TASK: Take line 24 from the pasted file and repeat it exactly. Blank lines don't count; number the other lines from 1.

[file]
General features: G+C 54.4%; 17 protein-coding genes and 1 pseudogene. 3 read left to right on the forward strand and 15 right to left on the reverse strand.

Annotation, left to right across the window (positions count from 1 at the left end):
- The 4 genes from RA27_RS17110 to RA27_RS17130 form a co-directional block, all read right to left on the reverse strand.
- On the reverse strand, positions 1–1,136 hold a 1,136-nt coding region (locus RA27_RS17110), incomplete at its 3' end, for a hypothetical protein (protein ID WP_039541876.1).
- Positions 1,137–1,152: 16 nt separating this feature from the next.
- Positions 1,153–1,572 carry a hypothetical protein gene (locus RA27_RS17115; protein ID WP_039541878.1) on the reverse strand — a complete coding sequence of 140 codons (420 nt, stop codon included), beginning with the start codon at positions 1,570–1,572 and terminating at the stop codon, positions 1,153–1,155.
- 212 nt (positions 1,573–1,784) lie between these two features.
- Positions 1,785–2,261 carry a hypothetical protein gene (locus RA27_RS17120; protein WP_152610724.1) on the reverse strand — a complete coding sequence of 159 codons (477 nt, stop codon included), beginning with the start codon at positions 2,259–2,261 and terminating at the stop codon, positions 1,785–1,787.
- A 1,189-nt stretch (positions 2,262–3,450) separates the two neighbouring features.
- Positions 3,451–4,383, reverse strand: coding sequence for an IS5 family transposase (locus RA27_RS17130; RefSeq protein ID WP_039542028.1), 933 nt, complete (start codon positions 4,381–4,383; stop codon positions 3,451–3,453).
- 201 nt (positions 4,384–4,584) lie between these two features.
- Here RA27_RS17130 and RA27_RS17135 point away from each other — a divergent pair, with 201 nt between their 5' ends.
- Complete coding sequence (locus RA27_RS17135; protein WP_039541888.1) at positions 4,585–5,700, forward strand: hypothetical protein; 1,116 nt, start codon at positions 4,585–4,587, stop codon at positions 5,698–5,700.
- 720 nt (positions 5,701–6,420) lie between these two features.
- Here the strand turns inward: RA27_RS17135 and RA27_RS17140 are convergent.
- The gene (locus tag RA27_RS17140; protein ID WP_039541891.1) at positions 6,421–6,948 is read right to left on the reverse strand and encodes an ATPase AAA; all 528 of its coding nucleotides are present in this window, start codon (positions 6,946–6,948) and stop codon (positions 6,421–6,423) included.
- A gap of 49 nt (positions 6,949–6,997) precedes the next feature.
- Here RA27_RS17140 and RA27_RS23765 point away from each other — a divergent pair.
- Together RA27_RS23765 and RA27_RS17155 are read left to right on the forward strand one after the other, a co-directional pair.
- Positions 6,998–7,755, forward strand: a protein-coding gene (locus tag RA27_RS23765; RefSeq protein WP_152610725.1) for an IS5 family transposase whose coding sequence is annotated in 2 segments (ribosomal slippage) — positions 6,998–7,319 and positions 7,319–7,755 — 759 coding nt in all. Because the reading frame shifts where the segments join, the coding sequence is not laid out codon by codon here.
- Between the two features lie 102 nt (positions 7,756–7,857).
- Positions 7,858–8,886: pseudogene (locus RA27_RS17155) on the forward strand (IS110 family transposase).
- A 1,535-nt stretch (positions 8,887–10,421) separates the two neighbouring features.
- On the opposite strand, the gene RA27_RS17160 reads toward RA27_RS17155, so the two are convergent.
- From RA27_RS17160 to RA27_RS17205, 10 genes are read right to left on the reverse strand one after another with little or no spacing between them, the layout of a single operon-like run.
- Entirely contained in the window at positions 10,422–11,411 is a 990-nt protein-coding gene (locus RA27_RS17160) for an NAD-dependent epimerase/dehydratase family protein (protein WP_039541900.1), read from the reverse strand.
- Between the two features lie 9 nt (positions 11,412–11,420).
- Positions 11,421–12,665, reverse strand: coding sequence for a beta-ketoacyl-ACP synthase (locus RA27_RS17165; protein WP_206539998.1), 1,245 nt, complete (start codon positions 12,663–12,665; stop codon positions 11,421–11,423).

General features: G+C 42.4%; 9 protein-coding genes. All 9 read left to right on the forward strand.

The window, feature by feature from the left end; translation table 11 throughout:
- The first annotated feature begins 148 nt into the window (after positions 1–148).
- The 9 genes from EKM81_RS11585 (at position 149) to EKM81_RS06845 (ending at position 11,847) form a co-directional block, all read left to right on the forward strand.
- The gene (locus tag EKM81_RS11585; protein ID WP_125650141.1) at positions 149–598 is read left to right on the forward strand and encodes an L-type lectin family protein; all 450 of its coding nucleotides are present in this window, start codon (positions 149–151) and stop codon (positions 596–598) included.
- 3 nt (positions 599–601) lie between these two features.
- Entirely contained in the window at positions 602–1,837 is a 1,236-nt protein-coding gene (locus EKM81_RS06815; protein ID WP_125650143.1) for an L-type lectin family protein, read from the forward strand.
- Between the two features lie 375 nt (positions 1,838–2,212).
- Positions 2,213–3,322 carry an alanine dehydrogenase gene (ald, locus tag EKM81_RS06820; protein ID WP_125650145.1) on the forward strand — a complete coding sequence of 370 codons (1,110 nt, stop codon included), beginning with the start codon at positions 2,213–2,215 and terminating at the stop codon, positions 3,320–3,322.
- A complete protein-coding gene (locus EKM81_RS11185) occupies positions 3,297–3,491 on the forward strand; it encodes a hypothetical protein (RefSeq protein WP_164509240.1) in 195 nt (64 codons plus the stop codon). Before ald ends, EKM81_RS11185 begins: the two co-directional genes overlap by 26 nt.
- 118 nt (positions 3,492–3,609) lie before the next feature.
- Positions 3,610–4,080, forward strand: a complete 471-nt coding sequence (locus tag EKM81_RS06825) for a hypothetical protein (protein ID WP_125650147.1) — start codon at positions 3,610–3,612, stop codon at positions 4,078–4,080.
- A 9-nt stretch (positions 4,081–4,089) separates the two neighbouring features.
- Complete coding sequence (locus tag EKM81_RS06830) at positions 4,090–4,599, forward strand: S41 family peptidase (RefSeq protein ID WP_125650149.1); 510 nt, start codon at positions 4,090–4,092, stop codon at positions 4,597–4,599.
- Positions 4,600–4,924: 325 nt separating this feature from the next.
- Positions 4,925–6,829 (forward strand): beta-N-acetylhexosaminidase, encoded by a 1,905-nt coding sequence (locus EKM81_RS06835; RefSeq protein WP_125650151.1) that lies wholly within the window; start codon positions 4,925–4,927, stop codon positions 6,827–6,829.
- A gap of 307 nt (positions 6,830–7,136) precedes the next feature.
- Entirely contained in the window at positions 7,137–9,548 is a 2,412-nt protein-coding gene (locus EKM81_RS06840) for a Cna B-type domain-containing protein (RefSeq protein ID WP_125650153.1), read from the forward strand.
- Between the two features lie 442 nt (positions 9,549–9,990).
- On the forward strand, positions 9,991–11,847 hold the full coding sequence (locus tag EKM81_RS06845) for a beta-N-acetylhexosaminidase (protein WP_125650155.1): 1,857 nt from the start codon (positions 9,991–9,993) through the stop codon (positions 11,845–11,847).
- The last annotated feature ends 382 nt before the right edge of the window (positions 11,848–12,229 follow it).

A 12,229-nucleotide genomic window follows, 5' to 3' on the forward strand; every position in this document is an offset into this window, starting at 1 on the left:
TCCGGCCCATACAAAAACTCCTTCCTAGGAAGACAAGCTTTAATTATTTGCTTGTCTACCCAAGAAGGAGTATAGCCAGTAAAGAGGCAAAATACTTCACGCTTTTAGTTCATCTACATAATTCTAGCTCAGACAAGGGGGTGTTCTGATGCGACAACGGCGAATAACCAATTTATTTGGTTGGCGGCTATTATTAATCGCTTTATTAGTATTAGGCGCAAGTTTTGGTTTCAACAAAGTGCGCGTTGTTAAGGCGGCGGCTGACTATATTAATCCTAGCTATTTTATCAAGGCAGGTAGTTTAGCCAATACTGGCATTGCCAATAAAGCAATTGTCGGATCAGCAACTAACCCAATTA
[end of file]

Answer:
- On the opposite strand, the gene RA27_RS17160 reads toward RA27_RS17155, so the two are convergent.